What’s Your Longline? (A great place to start your book trailer)

Published by LarBrill on

 

I’m a video marketing expert. I can’t help it. It’s my day job that keeps the cats from starving. I’ve also published and spent a lot of time marketing my novels, and that includes several variations of book trailers in different lengths for different audiences because, well, because I can. So naturally, when I give a workshop at writers’ conferences on how authors can create better book trailers (and most of them out there suck, frankly,) writers hit me up for advice on where to start over warmed-over coffee and stale muffins during the breaks.

Where do you find the best images? How about music? How long should it be? For DYI-ers, what editing software is best? Details, details. Don’t get ahead of yourself, I say.

My first question to you: What’s your logline?

You need a logline. What IS a logline, you ask? It’s been a staple of movie pitches since before the invention of popcorn and drive-ins. It’s a single sentence—maximum of two if they are short—that strips your story down to the core, most compelling elements. In fact, whether you write nonfiction or fiction, authors should know their logline to better understand the point of their book. If you don’t have one when you start writing, (Yes, I’m talking to you—you pantser) you certainly should be able to boil down what you’re trying to say by the end of the first draft. Steal from the best. Hollywood is a great tutor for authors even if their story isn’t destined for the silver screen:

The aging patriarch of an organized crime dynasty transfers control of his clandestine empire to his reluctant son.  (The Godfather)

A science-fiction fantasy about a naive farm boy who discovers powers he never knew he had when he teams up with a feisty princess, a mercenary space pilot, and an old wizard to lead a ragtag rebellion against the evil Galactic Empire.  (Star Wars)

Six unemployed steel workers form a male striptease act to pay their bills. Their swagger and friendship are tested as the audience of women cheer them on to go for “the full monty” – total nudity.  (The Full Monty)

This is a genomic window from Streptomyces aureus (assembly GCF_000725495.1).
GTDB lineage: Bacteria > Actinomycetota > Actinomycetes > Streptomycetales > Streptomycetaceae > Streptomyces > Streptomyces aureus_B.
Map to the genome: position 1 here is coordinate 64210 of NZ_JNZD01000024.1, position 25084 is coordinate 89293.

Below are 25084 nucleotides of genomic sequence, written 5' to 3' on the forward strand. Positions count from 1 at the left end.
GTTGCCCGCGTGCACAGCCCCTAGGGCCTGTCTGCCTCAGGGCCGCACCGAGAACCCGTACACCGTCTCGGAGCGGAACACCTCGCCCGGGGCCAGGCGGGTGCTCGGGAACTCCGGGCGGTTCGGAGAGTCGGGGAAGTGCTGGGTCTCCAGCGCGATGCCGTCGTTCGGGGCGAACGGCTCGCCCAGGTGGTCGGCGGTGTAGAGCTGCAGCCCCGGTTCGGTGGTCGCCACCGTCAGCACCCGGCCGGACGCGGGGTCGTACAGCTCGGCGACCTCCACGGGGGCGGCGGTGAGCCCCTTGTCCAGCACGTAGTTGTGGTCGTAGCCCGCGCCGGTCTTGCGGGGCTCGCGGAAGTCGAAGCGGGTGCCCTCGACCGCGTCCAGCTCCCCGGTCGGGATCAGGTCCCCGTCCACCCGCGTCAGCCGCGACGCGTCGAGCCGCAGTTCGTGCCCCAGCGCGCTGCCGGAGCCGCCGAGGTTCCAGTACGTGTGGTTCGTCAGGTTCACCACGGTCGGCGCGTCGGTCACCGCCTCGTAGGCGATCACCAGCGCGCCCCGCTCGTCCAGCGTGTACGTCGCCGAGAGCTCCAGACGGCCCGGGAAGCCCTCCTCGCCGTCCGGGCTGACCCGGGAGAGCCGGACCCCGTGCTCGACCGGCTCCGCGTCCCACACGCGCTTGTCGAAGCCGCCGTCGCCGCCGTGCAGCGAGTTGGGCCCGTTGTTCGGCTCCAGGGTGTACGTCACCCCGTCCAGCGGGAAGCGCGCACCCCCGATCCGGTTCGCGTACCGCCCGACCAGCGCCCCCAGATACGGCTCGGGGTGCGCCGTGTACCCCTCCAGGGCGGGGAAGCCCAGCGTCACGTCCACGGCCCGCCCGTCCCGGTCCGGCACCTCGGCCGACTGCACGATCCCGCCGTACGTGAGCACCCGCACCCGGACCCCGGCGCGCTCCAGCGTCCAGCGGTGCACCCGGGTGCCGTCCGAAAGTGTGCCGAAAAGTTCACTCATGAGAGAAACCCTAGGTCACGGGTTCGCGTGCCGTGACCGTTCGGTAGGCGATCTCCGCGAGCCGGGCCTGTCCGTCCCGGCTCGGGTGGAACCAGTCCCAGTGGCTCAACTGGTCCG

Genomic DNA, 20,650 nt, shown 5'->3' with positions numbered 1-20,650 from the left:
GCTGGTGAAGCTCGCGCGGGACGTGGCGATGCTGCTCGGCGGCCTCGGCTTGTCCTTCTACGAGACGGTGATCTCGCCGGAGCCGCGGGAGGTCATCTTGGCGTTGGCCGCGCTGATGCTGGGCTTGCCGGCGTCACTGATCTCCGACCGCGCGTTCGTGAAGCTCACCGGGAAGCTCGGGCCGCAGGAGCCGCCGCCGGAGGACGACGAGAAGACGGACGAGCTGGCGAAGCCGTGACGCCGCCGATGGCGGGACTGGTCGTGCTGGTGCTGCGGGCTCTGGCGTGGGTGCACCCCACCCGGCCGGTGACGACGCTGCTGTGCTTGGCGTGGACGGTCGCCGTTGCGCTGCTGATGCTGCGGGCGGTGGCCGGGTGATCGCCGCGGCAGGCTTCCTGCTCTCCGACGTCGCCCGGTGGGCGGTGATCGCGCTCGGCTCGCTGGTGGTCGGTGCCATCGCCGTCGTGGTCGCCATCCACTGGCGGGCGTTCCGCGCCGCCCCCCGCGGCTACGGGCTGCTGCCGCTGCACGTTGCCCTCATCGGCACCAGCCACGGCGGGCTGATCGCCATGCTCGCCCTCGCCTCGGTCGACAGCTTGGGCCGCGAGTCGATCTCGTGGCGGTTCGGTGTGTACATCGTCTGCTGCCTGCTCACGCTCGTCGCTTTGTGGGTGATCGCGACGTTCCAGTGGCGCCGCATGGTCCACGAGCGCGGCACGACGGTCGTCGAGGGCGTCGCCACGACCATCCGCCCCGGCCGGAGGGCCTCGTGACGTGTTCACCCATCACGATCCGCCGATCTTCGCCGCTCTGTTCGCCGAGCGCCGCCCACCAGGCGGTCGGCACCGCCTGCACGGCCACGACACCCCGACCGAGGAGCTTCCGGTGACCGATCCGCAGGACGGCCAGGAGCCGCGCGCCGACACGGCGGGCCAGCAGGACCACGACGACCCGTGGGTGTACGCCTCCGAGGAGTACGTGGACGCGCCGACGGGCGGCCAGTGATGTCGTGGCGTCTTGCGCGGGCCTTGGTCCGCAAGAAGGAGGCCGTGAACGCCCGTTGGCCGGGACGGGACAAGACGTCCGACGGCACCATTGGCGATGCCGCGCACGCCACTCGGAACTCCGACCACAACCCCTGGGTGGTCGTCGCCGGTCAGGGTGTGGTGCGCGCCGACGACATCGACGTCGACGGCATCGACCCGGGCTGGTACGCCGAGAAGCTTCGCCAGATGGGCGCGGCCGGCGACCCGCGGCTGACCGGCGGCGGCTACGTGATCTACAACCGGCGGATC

Think of your author book trailer as a pitch with pictures. You are trying to sell your story, the viewer is your target audience, and with only a minute to convince them, a logline approach is a great format to follow. Most book trailers suffer because they lean too heavily on the blurb from the back of the book—using the description of the characters and plot, a lot of text over a slow-moving slideshow of images. A logline is much more simple and effective but….

Great log lines are not easy. They require a lot of cutting. And more cutting. And reevaluation, even if your story began as a logline-ish idea in your head before you wrote the first word. Put to use in a good book trailer, they all involve the same five elements tweaked to work as seamlessly as possible with the visuals. You have:

A protagonist
His or her goal
The main action that drives the story
The antagonist or obstacle to the goal
Call to action — “find out more/buy my book.” 

BOOM! You’re done.

I’ve written more than a dozen versions of the log line for my novel, Déjà vu All Over Again, each one is tailored for a specific audience. This is my favorite de jour:

A romantic comedy about a washed-up screenwriter who tries to re-boot his life by writing a script for himself, using it as a guide to recreate his high school days. If he does it right, he’ll finally win over the girl he dumped forty years ago—before she marries the wrong guy. Again.

Frequently, a really good logline is all the copy you need to captivate your audience in a book trailer when it’s supported by strong matching visuals. Others may need a little padding based on your genre or target audience. But either way, a logline is the critical starting point for creating an awesome book trailer that sells and not merely describes your book. That’s the place to start.

Got a great logline of your own? Feel Free to add it to the comment section below. In the meantime, take a lesson from this excerpt of what looks like TV Guide  that serves as a great log line from a well-known movie.

Or maybe not.

 

“Oz” meme courtesy of jokester Rick “That TV Guy” Polito. Check him out on his Facebook page. 

 

 

 

 


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